I know she’s not really, but one day that will be the headline, and occassionally in mornings I wonder if I’m going to be faced with it.  This isn’t me saying I’m looking forward to that day (I wouldn’t wish death on anyone, much.  A certain Austrian with a basement springs to mind.), I’m just wondering about the day when it arrives, if I’m still alive myself of course.

In the UK the event will of course be a landmark media moment, as would be expected.  We’ve seen how the media dealt with the deaths of Princess Diana (struck with grief & guilt), and more recently Jade Goody (struck with guilt & expediancy).  The world’s media covered the events of September 11th 2001 with its jaw on the floor in shock whilst rubber necking and celebrating in the horror.  Shocking events like September 11th and the death of Diana catch the media off-guard, as they obviously aren’t things that can be planned for, but media coverage of the queen’s funeral is an event that has been planned behind the scenes for years.  (See this story about the plans for the queen’s funeral being stolen in 2004).

So it will be interesting to see how the media will deal with the death of the queen in this post-Diana/post Sept 11th age of 24hr news coverage, and also, how the story will be covered abroad, especially in the commonwealth countries.  (The Zimbabwe press coverage would be an interesting read!)

In many ways it will be seen as a litmus test to how relevant the monarchy is to British identity and how seriously it’s seen across the world, and how viewed across the commonwealth.  No doubt the sympathy coming from all corners of the world will be overwhelming, but will any mass media outlets, especially in the UK, break from protocol and be radically critical about the future of the monarchy, outside of the expected ‘think pieces’ in the British broadsheets about the challenges ahead for the royal identity? 

Also keep your eyes open for any changes in the ‘national mood’, (if there is such a thing).  Will it become a more nationalistic time (even if just temporary around the week surrounding the state funeral)?  Will this period since her coronation in1953 become known as the Elizabeth era.  (Elizabethan sounds too ‘ye olde’, and it’s been done already!).  She may be represented as the silent woman in the corner, but she’s seen eleven and a half Prime Ministers come and go including Churchill, Thatcher and Blair (Brown is the half), the end of the Cold War, the transition from a physical to an economic colonisation of the African continent, and the global shift from national economies to a globalized free market system.   Prince Charles will have some large shoes to fill, if he decides to wear shoes at all.  He’s more of a sandals man.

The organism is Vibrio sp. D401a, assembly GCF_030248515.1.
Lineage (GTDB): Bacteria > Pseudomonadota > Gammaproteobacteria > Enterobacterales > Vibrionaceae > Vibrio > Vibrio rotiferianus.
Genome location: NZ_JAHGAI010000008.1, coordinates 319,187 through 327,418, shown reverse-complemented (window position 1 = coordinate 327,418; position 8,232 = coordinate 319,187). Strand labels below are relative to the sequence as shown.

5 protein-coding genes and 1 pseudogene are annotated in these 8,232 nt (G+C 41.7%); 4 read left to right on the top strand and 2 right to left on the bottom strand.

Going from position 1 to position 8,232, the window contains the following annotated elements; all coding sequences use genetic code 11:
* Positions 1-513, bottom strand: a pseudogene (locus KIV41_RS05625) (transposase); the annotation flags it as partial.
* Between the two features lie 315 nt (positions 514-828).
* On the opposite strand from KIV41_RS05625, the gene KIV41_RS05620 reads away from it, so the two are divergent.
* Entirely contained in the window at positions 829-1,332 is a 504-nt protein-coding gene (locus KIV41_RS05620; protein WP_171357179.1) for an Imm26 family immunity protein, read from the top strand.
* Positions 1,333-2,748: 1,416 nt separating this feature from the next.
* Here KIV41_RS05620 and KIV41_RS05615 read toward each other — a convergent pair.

In all of this branding and re-branding of the sense of the ‘national mood’, of course the media will be playing the central role, arguably not only reflecting the mood, but also directing it. 

This will be an interesting time also for community media, particularly community radio, in reporting these events.  How much will community radio stations echo and rely on coverage from the mainstream, and how much will they generate themselves and present challenging ideas?

The tightrope that any critique will have to walk is that, for the majority of people living in the UK today she’s the only monarch any of us have ever experienced, and on the whole she mostly viewed as a harmless individual with not much actual political power.  What the reality is of that statement is of course up for much debate and research.  Left wing politics has been all but eradicated in England, and it will be interesting to see if the event is used as a clarion call to redefine the next incoming era, and what differing or similar roles the mainstream and community media platforms will play in those debates. 

A content analysis of mainstream and alternative media outputs during these events would be fascinating evidence of, in cultural terms, “how alternative are they actually?”

Anyone interested in joining me to set up this research project, let me know. Until then, long live the queen.


Leave a Reply

Fill in your details below or click an icon to log in: Logo

You are commenting using your account. Log Out /  Change )

Google+ photo

You are commenting using your Google+ account. Log Out /  Change )

Twitter picture

You are commenting using your Twitter account. Log Out /  Change )

Facebook photo

You are commenting using your Facebook account. Log Out /  Change )


Connecting to %s